The bankruptcy court in the Voyager case issued an order authorizing that funds held in two specific accounts (FBO accounts) at Metropolitan Commercial Bank, which are administered by Voyager, are held for the benefit of and belong to Voyager’s customers. As a result of this order, the bank and Voyager may honor customer requests for withdrawals of such cash as of the date Voyager filed for bankruptcy.

The court expressly stated that this order did not authorize any withdrawals of other cash or any withdrawals of any cryptocurrency, and that it does not authorize any efforts to rescind, recharacterize, fulfill, or reverse any cryptocurrency trades.

The court warned that this ruling is specific to the Voyager cases and the ruling is based on terms of contracts in effect between Voyager and its customers and between Voyager and the bank.

            Links to the bankruptcy court’s order and opinion are available here and here.

            Of particular note, the judge’s opinion noted the following:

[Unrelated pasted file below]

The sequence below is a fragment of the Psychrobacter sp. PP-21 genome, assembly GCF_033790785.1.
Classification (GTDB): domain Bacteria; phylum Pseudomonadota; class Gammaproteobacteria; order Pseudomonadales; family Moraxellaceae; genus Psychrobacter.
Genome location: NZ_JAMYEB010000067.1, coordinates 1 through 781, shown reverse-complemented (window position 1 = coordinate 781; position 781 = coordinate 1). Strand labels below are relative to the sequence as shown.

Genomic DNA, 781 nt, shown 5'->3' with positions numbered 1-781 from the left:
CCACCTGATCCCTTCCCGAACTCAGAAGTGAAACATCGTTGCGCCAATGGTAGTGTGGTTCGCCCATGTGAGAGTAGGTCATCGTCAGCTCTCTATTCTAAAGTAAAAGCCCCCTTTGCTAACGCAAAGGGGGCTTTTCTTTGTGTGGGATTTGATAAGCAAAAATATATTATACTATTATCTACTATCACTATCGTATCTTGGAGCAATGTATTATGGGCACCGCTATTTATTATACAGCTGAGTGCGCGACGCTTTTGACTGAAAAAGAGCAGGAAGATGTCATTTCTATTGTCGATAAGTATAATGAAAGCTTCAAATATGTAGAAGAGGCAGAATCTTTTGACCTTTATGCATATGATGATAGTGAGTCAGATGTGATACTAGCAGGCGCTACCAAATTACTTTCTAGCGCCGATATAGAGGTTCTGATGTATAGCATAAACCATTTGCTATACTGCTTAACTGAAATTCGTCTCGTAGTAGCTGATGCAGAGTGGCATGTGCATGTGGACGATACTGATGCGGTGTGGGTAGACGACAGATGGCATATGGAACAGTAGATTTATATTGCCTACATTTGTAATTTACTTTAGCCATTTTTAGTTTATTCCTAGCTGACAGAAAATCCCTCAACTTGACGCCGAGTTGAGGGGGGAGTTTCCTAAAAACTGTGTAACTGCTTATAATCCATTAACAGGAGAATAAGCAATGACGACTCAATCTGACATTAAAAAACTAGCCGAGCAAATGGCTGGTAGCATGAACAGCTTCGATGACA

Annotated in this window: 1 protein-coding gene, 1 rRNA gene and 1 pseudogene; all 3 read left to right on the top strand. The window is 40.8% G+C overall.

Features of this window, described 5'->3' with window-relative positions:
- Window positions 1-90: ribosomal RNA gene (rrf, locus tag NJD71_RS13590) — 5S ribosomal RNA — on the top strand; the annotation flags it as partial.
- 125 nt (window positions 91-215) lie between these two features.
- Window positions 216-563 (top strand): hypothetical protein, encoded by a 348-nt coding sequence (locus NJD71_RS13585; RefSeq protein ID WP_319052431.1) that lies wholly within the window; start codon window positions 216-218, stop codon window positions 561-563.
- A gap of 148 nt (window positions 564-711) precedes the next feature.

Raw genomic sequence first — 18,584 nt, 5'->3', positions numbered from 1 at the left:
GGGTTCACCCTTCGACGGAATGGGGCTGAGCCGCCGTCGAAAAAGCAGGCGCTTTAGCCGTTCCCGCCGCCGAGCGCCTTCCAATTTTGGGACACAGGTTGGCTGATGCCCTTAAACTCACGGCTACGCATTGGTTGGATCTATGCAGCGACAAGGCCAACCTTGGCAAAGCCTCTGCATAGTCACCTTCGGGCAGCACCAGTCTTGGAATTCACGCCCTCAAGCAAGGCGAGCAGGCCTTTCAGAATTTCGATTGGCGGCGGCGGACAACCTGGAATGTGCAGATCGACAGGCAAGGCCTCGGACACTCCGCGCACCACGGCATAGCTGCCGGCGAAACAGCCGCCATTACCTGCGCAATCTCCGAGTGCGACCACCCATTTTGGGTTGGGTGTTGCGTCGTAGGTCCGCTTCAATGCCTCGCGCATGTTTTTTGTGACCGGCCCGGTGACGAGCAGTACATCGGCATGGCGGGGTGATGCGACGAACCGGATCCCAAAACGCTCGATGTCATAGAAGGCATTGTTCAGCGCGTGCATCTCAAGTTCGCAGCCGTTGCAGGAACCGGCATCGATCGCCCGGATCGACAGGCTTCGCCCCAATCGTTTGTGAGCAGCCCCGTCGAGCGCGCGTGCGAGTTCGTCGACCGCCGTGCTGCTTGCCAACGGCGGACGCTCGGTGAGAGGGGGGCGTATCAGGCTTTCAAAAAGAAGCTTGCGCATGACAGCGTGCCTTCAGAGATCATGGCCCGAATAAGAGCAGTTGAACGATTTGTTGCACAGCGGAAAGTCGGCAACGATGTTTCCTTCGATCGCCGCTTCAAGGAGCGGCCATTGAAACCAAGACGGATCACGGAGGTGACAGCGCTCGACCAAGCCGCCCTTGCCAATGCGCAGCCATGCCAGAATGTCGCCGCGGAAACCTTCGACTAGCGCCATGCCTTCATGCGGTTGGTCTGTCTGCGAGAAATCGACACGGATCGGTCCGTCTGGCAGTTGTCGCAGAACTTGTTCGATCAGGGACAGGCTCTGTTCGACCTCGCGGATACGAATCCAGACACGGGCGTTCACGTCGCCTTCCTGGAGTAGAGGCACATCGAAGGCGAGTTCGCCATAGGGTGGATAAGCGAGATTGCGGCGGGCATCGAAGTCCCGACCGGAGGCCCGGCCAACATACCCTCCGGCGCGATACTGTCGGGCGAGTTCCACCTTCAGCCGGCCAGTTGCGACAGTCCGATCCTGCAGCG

One final word of caution: I am aware that the treatment of cash and cryptocurrency in this and similar cases is a subject of avid interest among investors and insolvency attorneys, and that similar issues may arise in other cases. These chapter 11 cases are somewhat unusual, in that the overwhelming percentage of claims are held by customers, with very few other creditors. As a result, there really were no parties before the Court who had any strong financial interests in disputing the relief sought with respect to the FBO accounts, or in presenting any competing arguments or facts as to how the funds in the FBO accounts should be treated. Other courts who may be presented with similar issues therefore should understand, not only that my decision in this case is based on the particular agreements that have been presented to the Court, but also that my decision has been rendered without the kind of vigorous opposition by competing creditors that may be present in other cases. This decision is not intended to be a ruling as to the rights that customers might have in cryptocurrency cases generally, or as a ruling on any issues that competing creditors might raise in other cases.